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February 18, 1997


The opinion of the court was delivered by: KAPLAN

 LEWIS A. KAPLAN, District Judge.

 The SEC here claims that the defendants have engaged in a scheme to induce investors to pay defendants fees to obtain orders from major banks to purchase so-called "prime bank instruments" ("PBIs") from the investors. The Commission contends that PBIs do not exist, that the purchase orders are not forthcoming, that defendants are well aware of both facts, and that the defendants' operations simply defraud the investors out of the fees without there being any realistic prospect of the investors realizing on their "investments." It seeks an order freezing defendants' assets pending trial and requiring them to render a verified accounting of their affairs. *fn1"


 Fraud in connection with PBIs, which often are referred to by other names, *fn2" has become rife in recent years. While the details of these schemes vary, all or most rest on the premise that major international banks buy and sell PBIs -- said to be high yield bank instruments -- on a secret market that offers large and essentially risk free profits. Brokers or promoters, by one means or another, offer to cut victims in on these profits for a fee. In fact, there is substantial evidence that no such market and no such instruments exist. In any case, banks whose names are used in these schemes often deny any knowledge of the instruments and transactions. See generally International Chamber of Commerce, Commercial Crime Bureau, Prime Bank Instrument Frauds (1994) (Troncoso Dec. Ex. 2); Board of Governors of the Federal Reserve System, Interagency Advisory, Warning Concerning "Prime Bank" Notes, Guarantees, and Letters of Credit and Similar Financial Instruments (Oct. 21, 1993) (Id.) The frauds are facilitated by the use of complex structures and technical financial terminology that usually are beyond the ken of potential victims. This case is said to involve such a fraud.

 The Transactions At Issue

 The SEC focuses here on four transactions involving defendants Joseph A. Bremont individually and through two companies he controlled, Comcar International. Ltd. and Commercial Capital Resources, Inc. (collectively "Bremont"), and Jimmy B. Sanchez.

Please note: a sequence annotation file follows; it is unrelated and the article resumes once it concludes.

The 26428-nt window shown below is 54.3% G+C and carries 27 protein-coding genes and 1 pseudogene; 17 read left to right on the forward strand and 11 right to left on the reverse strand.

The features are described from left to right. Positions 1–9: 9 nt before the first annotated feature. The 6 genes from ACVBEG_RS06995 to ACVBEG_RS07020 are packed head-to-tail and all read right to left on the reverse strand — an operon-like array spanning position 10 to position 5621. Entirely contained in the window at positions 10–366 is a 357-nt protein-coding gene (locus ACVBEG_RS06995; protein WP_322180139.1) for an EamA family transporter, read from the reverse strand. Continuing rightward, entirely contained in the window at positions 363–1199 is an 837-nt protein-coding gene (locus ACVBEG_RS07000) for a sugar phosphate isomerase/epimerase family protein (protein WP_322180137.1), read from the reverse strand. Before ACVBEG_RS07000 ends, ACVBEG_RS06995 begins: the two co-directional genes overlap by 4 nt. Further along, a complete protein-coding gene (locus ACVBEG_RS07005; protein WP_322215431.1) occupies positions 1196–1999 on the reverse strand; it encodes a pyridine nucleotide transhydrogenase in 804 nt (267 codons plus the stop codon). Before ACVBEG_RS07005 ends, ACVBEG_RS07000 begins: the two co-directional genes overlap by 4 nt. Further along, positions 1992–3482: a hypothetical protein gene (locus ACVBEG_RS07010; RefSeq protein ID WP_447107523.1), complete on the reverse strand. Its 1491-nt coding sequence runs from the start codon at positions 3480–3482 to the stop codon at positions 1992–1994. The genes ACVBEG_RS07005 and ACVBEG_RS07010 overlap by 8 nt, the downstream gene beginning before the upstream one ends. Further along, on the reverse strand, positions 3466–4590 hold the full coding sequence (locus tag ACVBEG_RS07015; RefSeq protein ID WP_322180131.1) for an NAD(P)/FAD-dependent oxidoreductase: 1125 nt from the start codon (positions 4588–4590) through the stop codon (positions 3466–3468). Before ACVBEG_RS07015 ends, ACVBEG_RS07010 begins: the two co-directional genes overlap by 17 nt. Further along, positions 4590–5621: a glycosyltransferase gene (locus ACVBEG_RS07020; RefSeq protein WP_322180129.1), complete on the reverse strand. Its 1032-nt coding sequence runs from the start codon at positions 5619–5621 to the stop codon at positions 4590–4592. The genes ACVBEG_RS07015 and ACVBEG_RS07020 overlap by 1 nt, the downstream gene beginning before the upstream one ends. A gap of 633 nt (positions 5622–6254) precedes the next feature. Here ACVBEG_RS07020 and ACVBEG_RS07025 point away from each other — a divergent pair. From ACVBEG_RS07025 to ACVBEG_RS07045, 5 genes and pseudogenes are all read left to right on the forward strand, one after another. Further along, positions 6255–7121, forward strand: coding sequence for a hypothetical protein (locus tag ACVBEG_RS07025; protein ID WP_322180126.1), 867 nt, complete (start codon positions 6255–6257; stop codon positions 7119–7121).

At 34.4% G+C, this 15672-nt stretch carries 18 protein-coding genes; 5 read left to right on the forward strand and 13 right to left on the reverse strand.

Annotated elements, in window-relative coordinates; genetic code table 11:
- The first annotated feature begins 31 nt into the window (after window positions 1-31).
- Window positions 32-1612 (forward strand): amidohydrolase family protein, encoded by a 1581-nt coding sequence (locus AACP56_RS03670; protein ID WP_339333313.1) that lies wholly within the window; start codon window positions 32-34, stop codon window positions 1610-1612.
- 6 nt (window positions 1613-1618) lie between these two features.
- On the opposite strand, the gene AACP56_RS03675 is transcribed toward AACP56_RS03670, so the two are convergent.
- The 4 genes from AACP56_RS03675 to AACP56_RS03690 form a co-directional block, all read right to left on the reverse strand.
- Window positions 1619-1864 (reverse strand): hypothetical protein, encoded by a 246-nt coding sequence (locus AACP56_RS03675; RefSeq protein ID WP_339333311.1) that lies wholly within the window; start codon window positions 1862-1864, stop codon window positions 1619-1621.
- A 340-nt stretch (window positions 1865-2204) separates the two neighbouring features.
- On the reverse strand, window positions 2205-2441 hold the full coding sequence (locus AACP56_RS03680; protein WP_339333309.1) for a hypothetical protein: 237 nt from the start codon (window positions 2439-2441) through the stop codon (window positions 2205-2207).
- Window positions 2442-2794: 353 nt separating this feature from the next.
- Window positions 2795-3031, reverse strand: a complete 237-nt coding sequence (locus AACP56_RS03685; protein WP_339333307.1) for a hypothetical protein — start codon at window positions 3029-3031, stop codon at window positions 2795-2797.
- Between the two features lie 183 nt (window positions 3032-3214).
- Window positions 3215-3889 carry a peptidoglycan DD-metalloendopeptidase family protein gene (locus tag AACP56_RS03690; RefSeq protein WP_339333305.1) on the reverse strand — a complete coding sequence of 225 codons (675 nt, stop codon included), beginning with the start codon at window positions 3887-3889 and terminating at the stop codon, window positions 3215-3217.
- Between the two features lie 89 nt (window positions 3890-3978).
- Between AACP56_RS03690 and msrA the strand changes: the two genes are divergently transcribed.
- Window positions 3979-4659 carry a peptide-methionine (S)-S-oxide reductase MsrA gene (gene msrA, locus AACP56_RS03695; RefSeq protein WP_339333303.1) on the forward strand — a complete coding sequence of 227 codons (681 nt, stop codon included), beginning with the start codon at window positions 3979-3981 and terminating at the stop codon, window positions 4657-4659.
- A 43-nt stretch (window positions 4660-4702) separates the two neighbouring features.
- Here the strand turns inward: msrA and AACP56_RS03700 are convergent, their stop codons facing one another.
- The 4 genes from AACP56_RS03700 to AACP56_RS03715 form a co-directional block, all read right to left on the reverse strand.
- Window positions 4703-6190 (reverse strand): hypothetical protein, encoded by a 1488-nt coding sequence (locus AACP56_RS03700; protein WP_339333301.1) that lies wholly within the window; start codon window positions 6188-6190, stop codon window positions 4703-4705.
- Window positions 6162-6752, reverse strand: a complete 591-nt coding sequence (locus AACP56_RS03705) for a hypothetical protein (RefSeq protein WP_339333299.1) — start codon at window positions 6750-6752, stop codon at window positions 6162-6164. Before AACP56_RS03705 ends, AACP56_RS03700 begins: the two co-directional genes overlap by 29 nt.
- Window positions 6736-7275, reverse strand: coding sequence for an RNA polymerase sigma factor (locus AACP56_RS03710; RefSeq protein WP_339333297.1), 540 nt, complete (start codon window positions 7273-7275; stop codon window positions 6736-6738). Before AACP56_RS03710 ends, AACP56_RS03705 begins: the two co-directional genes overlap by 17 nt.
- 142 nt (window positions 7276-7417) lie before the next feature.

Broadly speaking, the SEC contends that Bremont, with the aid of Sanchez, began by persuading investors of the large profits supposedly available from the purchase and sale of PBIs. Bremont then offered, for a fee, to obtain a purchase order for a PBI from a major bank which the investor then would fill by acquiring a PBI elsewhere at a discount and selling it to the buyer thus procured at an enormous profit. In order for the scheme to make apparent sense, the investor had to be persuaded of his or her ability to buy a PBI with which to fill the order supposedly to be obtained by Bremont. The SEC asserts that Bremont knew or recklessly disregarded the facts that (1) no purchase orders could or would be obtained, and (2) even if they could, the PBIs that the investors were to purchase did not exist. The primary beneficiaries of these enterprises, according to the SEC, were Bremont and Sanchez.

 The Pegasus Transaction

 On July 26, 1993, Bremont signed a contract with Pegasus Enterprises, Inc. ("Pegasus") in which Bremont promised to provide a purchase order for a PBI in the amount of $ 8,800,000. (Troncoso Dec. Ex. 38) Pegasus agreed to pay Bremont $ 150,000, which was to be placed in an escrow account for release to Bremont upon receipt of a PBI purchase order. The evident purpose of the escrow arrangement was to give the investors the false comfort that their funds would not be released until a purchase order was provided.

 On August 6, 1993, a purchase order purporting to be from First Federal Bank was received by the escrow agent who, on Bremont's directions, paid $ 100,000 of the escrow money to Sanchez and most of the rest to Bremont. (Troncoso Dec. Ex. 41) The transaction was a fraud because, as defendants admit, First Federal does not exist and the purchase order was a forgery. (Troncoso Dec. P 5; Bremont Mem. 13; Sanchez Mem. 14)

 The Call Indiana Transactions

 As in the Pegasus transaction, the fraud in the April 1, 1994 transaction resulted from the use of a forged purchase order. The September 1, 1994 purchase order may not have been fraudulent at the time of issuance, although Bremont's failure to notify either the escrow agent or the investors of its subsequent revocation arguably rendered it too fraudulent.

 The Pro Vantage Transaction

 A similar pattern was followed in a transaction with Pro Vantage One International ("Pro Vantage."). On February 15, 1995, Bremont signed a contract with Pro Vantage, promising to obtain a purchase order for a $ 100 million face value PBI. (Id. Ex. 30) Pro Vantage paid $ 350,000 into an escrow account, which was released when a purchase order ostensibly from Turkiye Halk Bankasi was received by the escrowee on ...

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